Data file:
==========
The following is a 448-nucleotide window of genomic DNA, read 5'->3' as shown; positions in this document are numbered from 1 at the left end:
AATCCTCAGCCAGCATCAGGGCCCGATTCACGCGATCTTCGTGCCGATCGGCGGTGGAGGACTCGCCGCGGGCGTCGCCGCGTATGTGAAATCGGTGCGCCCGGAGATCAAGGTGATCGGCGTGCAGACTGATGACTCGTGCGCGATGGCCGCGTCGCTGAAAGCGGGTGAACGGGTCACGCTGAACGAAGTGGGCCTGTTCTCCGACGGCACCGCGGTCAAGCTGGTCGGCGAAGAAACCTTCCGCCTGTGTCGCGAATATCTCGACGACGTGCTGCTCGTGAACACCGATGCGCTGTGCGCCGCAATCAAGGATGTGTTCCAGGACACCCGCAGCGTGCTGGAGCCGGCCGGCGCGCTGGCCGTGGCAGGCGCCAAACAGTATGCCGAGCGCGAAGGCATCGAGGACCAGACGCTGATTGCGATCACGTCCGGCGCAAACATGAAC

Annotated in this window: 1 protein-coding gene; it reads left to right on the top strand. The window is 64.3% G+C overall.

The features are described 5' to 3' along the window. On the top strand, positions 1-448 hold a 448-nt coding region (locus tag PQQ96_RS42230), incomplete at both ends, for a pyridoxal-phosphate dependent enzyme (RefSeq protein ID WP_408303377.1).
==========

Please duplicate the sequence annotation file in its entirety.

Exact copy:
The following is a 448-nucleotide window of genomic DNA, read 5'->3' as shown; positions in this document are numbered from 1 at the left end:
AATCCTCAGCCAGCATCAGGGCCCGATTCACGCGATCTTCGTGCCGATCGGCGGTGGAGGACTCGCCGCGGGCGTCGCCGCGTATGTGAAATCGGTGCGCCCGGAGATCAAGGTGATCGGCGTGCAGACTGATGACTCGTGCGCGATGGCCGCGTCGCTGAAAGCGGGTGAACGGGTCACGCTGAACGAAGTGGGCCTGTTCTCCGACGGCACCGCGGTCAAGCTGGTCGGCGAAGAAACCTTCCGCCTGTGTCGCGAATATCTCGACGACGTGCTGCTCGTGAACACCGATGCGCTGTGCGCCGCAATCAAGGATGTGTTCCAGGACACCCGCAGCGTGCTGGAGCCGGCCGGCGCGCTGGCCGTGGCAGGCGCCAAACAGTATGCCGAGCGCGAAGGCATCGAGGACCAGACGCTGATTGCGATCACGTCCGGCGCAAACATGAAC

Annotated in this window: 1 protein-coding gene; it reads left to right on the top strand. The window is 64.3% G+C overall.

The features are described 5' to 3' along the window. On the top strand, positions 1-448 hold a 448-nt coding region (locus tag PQQ96_RS42230), incomplete at both ends, for a pyridoxal-phosphate dependent enzyme (RefSeq protein ID WP_408303377.1).